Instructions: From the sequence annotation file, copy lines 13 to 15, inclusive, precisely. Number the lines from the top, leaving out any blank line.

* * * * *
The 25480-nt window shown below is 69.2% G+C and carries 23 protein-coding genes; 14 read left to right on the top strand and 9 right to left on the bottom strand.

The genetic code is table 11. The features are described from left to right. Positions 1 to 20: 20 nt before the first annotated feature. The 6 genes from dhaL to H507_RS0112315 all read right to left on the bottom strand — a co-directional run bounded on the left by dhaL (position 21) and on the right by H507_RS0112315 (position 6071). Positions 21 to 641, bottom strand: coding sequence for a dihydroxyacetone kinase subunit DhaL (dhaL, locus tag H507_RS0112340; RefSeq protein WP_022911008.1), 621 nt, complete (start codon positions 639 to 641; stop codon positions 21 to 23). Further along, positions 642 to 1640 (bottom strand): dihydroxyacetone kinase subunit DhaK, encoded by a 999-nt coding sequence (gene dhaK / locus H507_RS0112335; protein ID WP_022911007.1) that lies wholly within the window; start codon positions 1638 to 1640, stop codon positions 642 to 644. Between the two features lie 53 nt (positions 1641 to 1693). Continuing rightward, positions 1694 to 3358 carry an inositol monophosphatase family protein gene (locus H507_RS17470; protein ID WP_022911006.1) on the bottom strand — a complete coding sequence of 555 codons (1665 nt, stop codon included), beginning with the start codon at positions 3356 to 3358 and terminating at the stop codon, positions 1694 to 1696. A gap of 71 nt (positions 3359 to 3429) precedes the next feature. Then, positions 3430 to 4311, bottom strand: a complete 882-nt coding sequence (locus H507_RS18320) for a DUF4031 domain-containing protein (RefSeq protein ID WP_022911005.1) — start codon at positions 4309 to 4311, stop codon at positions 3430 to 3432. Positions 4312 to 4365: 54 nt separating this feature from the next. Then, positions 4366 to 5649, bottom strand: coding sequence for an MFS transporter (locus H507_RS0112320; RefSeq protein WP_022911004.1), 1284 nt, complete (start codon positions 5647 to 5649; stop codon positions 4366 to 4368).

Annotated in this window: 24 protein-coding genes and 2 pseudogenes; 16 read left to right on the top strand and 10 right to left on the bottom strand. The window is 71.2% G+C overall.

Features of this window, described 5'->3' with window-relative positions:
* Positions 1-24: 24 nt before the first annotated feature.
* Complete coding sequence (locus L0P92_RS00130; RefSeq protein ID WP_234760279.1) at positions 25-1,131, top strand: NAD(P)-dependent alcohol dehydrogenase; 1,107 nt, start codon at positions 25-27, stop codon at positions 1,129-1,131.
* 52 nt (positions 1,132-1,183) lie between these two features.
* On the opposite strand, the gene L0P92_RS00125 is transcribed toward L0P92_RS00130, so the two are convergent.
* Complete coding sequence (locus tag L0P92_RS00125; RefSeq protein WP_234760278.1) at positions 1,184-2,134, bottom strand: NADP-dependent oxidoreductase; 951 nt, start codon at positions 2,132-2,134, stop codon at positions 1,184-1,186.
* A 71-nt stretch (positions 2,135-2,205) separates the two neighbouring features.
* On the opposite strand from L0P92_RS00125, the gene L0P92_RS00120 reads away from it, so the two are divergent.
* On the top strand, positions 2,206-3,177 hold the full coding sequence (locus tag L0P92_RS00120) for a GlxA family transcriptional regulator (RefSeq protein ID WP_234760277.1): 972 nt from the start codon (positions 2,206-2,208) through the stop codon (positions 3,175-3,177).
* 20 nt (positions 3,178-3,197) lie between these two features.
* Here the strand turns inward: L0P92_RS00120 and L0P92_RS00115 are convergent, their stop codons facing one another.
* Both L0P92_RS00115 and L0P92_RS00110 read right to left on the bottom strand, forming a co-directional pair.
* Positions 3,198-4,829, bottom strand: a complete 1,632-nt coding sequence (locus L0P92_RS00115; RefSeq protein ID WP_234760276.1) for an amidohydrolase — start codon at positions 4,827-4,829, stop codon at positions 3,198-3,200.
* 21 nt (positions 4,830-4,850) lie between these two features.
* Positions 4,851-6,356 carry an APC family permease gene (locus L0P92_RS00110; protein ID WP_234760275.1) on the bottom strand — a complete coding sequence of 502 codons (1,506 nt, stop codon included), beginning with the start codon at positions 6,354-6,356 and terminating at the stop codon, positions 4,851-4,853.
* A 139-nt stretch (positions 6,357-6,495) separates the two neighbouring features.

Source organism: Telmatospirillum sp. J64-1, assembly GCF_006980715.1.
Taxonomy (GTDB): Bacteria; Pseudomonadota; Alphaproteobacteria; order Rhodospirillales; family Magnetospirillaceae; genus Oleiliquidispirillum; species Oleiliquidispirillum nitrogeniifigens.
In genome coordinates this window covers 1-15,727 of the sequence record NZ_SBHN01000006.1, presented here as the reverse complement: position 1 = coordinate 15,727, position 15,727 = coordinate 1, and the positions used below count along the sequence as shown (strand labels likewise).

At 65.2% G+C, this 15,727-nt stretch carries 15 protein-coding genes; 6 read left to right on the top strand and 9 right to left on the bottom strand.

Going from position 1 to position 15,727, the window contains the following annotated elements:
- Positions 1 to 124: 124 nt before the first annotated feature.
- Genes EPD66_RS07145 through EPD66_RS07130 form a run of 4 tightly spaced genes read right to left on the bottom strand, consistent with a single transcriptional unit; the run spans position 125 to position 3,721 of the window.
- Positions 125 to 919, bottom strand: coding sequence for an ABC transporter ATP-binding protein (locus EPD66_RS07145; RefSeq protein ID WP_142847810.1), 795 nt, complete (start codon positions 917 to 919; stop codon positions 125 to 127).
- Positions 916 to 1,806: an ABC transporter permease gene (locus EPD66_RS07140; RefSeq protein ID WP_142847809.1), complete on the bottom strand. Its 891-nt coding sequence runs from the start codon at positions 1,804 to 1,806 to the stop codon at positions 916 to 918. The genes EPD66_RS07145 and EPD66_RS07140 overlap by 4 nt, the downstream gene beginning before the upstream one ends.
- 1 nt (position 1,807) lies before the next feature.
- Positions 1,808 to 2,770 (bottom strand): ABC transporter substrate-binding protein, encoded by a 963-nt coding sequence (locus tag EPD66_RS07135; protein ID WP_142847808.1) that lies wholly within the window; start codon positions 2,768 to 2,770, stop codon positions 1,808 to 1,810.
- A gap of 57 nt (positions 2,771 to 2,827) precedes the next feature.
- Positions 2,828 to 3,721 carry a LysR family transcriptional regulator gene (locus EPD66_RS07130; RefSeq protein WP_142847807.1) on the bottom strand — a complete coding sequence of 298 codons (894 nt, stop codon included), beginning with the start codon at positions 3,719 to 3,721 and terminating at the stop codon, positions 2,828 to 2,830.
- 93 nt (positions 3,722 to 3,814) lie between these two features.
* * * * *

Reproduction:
* 20 nt (positions 3,178-3,197) lie between these two features.
* Here the strand turns inward: L0P92_RS00120 and L0P92_RS00115 are convergent, their stop codons facing one another.
* Both L0P92_RS00115 and L0P92_RS00110 read right to left on the bottom strand, forming a co-directional pair.